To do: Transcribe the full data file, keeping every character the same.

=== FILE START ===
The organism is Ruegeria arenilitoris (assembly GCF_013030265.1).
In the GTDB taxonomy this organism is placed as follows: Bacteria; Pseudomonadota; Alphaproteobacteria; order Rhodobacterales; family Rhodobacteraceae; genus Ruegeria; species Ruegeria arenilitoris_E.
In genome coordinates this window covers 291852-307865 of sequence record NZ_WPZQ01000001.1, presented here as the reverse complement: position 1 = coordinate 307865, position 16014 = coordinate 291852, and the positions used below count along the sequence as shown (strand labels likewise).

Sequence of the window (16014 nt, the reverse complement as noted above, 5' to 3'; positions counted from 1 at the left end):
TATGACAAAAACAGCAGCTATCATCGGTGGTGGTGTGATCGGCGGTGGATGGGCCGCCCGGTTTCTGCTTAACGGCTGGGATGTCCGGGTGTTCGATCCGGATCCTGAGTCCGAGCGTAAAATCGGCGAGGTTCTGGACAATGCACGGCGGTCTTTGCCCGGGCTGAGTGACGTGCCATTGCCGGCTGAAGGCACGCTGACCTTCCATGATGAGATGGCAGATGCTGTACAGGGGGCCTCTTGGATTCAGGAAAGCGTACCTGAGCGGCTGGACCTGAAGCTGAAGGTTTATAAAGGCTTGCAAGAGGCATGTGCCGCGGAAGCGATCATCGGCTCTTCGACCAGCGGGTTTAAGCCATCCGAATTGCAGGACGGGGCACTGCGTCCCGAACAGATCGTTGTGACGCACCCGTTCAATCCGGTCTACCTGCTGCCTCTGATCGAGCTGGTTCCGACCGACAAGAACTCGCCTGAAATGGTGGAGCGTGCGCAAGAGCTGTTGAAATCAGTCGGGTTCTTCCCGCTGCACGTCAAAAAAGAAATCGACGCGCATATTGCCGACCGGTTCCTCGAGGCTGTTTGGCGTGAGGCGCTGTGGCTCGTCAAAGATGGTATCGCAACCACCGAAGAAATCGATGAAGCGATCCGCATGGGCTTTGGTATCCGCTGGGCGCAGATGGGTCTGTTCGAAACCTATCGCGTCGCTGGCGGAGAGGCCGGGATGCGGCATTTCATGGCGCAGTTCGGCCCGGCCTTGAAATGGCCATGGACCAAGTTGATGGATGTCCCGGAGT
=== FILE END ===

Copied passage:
The organism is Ruegeria arenilitoris (assembly GCF_013030265.1).
In the GTDB taxonomy this organism is placed as follows: Bacteria; Pseudomonadota; Alphaproteobacteria; order Rhodobacterales; family Rhodobacteraceae; genus Ruegeria; species Ruegeria arenilitoris_E.
In genome coordinates this window covers 291852-307865 of sequence record NZ_WPZQ01000001.1, presented here as the reverse complement: position 1 = coordinate 307865, position 16014 = coordinate 291852, and the positions used below count along the sequence as shown (strand labels likewise).

Sequence of the window (16014 nt, the reverse complement as noted above, 5' to 3'; positions counted from 1 at the left end):
TATGACAAAAACAGCAGCTATCATCGGTGGTGGTGTGATCGGCGGTGGATGGGCCGCCCGGTTTCTGCTTAACGGCTGGGATGTCCGGGTGTTCGATCCGGATCCTGAGTCCGAGCGTAAAATCGGCGAGGTTCTGGACAATGCACGGCGGTCTTTGCCCGGGCTGAGTGACGTGCCATTGCCGGCTGAAGGCACGCTGACCTTCCATGATGAGATGGCAGATGCTGTACAGGGGGCCTCTTGGATTCAGGAAAGCGTACCTGAGCGGCTGGACCTGAAGCTGAAGGTTTATAAAGGCTTGCAAGAGGCATGTGCCGCGGAAGCGATCATCGGCTCTTCGACCAGCGGGTTTAAGCCATCCGAATTGCAGGACGGGGCACTGCGTCCCGAACAGATCGTTGTGACGCACCCGTTCAATCCGGTCTACCTGCTGCCTCTGATCGAGCTGGTTCCGACCGACAAGAACTCGCCTGAAATGGTGGAGCGTGCGCAAGAGCTGTTGAAATCAGTCGGGTTCTTCCCGCTGCACGTCAAAAAAGAAATCGACGCGCATATTGCCGACCGGTTCCTCGAGGCTGTTTGGCGTGAGGCGCTGTGGCTCGTCAAAGATGGTATCGCAACCACCGAAGAAATCGATGAAGCGATCCGCATGGGCTTTGGTATCCGCTGGGCGCAGATGGGTCTGTTCGAAACCTATCGCGTCGCTGGCGGAGAGGCCGGGATGCGGCATTTCATGGCGCAGTTCGGCCCGGCCTTGAAATGGCCATGGACCAAGTTGATGGATGTCCCGGAGT